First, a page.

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What’s inside a lizard? Or a cat, bird, or even yourself? Imagine you have X-ray eyes. Show bright bones and opaque organs with Crayola® Color Switchers™ Markers.
X-rays were discovered in 1895 by Wilhelm Roentgen, a German physicist. He found that these rays could pass through many materials that absorb visible light, allowing us to see inside solid objects. For the first time, people could look at the inner workings of the human body, as well as other creatures’ bodies.
Aboriginal Australian people created many beautiful bark "X-ray" paintings of the inner parts of animals, using what they knew about the animal as inspiration. Have students study these paintings for ideas.
Students choose a favorite animal. Use Crayola Washable Markers to outline the creature on white paper.
Students use what they know about their animal’s anatomy and habits to help them. For instance, what does the animal eat? Does it live in water or on land? Imagine what the inner workings of the animal look like. You know that human beings have many organs that they need to survive, such as a heart, lungs, stomach, and liver. Does the animal have some parts that people don’t have? Place the organs in and around each other in the animal’s body.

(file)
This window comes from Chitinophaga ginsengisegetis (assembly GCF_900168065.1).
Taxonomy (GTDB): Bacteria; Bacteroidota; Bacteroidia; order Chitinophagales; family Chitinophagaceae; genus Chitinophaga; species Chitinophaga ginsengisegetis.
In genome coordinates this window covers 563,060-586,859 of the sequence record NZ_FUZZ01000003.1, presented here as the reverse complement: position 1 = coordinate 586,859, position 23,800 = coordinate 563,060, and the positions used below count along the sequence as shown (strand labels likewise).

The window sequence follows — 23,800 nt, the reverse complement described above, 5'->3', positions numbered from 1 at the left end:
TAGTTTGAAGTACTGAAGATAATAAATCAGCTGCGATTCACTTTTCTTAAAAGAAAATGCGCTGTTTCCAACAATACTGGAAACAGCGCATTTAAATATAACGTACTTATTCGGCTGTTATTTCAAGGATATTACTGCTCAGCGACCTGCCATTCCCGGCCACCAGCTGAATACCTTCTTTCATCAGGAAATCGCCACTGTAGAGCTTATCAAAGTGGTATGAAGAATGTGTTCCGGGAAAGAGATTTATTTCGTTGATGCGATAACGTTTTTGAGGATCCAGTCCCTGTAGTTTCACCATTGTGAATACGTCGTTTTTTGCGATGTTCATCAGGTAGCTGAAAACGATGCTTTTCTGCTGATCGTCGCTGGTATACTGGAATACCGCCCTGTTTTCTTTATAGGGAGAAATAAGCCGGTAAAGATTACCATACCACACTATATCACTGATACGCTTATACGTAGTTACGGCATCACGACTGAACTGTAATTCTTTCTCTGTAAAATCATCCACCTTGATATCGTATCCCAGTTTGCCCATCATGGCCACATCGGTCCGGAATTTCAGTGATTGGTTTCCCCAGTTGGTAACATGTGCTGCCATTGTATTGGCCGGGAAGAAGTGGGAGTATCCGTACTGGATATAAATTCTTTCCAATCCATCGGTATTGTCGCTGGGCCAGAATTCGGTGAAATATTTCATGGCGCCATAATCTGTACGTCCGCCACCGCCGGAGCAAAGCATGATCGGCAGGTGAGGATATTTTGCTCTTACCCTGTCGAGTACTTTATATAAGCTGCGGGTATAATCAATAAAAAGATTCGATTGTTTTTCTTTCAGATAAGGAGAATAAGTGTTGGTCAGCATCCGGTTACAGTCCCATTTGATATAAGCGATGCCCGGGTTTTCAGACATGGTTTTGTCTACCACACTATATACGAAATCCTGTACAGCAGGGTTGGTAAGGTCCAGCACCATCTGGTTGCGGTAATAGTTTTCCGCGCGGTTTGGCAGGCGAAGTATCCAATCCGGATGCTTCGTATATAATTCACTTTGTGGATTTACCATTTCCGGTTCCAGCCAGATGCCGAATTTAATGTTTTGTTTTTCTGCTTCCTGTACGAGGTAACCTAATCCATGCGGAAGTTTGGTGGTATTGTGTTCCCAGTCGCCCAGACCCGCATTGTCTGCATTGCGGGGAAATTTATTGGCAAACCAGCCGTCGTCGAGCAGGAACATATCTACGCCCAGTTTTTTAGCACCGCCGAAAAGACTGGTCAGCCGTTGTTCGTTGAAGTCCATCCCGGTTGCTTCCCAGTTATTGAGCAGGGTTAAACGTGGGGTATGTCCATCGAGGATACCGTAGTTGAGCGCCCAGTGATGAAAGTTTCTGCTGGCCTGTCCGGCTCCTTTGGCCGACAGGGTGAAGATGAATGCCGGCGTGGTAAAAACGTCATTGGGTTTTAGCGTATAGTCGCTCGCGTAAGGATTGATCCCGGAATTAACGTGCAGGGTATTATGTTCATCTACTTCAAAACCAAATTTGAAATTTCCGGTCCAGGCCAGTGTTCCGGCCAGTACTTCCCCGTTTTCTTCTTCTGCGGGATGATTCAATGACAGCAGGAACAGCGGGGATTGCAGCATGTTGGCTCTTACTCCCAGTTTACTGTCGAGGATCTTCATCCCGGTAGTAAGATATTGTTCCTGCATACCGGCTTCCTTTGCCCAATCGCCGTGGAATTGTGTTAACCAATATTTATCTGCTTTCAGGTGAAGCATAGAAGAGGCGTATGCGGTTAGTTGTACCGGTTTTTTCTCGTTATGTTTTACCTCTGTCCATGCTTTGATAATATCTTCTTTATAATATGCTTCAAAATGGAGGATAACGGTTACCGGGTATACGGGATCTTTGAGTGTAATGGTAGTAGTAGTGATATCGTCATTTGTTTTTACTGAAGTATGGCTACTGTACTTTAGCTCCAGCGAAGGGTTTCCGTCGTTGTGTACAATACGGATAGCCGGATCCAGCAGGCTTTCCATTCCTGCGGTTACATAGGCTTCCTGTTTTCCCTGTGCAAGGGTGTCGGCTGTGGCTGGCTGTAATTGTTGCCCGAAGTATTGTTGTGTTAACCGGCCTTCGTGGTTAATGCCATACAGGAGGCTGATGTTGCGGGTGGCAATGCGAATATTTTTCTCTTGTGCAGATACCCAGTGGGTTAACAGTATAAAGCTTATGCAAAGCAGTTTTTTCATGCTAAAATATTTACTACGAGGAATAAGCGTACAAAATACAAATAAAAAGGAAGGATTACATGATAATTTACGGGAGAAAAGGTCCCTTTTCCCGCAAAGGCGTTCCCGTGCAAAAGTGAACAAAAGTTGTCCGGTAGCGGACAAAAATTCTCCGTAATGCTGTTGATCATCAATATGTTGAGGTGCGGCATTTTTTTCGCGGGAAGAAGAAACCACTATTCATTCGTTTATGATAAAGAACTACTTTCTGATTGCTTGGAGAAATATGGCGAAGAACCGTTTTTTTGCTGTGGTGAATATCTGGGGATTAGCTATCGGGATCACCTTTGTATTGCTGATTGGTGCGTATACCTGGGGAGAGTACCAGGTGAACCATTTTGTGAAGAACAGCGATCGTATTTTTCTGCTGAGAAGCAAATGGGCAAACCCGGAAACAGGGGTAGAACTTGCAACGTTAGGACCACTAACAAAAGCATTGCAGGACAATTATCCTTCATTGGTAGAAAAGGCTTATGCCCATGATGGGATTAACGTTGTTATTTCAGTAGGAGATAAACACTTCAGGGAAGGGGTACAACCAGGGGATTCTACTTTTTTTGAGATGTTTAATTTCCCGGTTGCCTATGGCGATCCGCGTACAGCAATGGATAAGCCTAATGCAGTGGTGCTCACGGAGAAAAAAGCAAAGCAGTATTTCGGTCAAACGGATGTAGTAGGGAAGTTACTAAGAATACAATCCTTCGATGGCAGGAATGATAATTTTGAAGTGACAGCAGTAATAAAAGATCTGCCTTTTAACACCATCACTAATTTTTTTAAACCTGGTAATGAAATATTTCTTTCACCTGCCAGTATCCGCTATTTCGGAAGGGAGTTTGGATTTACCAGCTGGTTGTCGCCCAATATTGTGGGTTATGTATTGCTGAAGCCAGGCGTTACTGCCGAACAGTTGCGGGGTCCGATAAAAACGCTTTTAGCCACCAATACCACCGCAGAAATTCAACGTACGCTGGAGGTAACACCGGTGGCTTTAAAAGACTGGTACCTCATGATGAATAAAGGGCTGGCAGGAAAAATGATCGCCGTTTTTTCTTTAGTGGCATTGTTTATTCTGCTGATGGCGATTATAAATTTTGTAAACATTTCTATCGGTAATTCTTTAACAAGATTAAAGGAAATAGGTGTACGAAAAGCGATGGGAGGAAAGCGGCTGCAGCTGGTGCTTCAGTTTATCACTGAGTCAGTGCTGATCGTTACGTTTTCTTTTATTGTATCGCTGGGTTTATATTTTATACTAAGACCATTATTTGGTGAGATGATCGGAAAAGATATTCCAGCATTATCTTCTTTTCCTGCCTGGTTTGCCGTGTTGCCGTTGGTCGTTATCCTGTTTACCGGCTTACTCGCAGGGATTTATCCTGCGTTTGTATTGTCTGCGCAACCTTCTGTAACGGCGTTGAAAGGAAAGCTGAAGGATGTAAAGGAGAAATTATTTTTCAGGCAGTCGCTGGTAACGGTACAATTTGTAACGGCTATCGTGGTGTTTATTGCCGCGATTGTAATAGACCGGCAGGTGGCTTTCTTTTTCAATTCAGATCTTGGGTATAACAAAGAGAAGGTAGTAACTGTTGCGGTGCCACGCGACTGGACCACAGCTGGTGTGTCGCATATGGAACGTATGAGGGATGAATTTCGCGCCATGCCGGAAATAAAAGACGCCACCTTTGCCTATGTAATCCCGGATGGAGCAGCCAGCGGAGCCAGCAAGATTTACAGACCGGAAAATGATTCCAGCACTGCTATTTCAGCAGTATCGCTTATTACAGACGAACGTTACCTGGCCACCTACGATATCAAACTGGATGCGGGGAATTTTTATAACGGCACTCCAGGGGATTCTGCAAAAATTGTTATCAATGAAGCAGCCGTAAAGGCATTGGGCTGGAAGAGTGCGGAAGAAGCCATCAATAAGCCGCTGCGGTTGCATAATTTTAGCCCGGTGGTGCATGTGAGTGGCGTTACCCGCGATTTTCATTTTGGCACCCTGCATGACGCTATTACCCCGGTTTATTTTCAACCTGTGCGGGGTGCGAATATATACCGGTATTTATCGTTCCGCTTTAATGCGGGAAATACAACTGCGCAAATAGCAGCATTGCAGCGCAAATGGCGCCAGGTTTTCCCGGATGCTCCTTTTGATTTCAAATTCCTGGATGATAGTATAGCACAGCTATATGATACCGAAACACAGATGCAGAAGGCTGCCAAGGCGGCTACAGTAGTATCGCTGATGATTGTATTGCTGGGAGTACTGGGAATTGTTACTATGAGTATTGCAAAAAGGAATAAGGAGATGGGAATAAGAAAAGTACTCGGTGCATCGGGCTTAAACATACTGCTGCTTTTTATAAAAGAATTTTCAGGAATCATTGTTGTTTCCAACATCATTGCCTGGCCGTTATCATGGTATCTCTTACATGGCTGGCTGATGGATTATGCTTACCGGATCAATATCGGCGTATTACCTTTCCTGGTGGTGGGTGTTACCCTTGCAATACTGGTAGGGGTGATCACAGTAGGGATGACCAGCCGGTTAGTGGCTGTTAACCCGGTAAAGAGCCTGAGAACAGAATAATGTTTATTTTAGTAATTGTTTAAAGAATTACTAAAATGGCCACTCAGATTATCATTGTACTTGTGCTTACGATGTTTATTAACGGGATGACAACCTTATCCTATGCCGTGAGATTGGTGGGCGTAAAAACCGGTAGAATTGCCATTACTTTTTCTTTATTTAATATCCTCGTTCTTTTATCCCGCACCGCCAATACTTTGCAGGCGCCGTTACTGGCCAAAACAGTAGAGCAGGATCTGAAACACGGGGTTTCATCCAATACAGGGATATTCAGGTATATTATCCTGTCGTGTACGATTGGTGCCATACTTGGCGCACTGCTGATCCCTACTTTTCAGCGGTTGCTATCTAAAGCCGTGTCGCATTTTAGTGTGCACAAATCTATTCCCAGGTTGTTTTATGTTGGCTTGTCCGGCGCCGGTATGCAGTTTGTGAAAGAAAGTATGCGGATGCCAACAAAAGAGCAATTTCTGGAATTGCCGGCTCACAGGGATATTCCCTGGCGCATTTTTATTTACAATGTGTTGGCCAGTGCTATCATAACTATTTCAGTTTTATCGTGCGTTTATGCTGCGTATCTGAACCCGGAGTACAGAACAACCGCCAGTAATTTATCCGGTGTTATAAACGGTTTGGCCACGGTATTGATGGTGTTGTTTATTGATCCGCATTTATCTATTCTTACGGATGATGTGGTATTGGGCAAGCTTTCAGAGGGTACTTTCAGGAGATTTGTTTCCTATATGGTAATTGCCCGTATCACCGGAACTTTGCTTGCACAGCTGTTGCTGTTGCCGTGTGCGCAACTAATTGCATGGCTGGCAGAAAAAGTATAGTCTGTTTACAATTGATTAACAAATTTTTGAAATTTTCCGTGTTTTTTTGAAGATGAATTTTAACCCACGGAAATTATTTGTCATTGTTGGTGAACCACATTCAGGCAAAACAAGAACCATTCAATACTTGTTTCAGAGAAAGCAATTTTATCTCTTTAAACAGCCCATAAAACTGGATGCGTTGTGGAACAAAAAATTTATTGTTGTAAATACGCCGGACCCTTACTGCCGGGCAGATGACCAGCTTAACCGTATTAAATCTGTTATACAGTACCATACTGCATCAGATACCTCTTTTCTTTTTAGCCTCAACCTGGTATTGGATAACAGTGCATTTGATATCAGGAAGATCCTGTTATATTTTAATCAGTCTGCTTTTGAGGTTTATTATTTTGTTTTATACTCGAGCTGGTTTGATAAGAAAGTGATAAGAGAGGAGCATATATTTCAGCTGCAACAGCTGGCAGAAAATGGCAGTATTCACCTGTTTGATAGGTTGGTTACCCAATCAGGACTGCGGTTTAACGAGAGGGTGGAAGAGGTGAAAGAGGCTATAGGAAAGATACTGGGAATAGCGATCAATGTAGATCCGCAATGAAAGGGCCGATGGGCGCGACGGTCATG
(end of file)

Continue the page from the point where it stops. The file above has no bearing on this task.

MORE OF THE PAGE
When finished, students should research the animal’s anatomy to see if they drew the innards accurately.
People around the world give thanks for their food. Celebrate a harvest of pineapples, pumpkins, or pomegranates-and sho
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Create a 3-D braille chart simply with Crayola® School Glue, Markers and paper.
Display the 7 principles of Kwanzaa in a one-of-a-kind accordion window book.
Imagination and problem-solving go to work as children check out real bugs and create their own.
Vivaldi inspires paintings incorporating symbols of the seasons.
Protection of the world’s tropical rainforests is a key environmental strategy for keeping the Earth healthy. Demonstrat
Gild torn-paper edges and make golden leaf imprints on this decorative frame. Display original poetry, photos, or other
Create an educational poster about the historical women of the U.S. space program called The Mercury 13.
Our crayons have been rolling off the assembly line since 1903, and you can see how it’s done.
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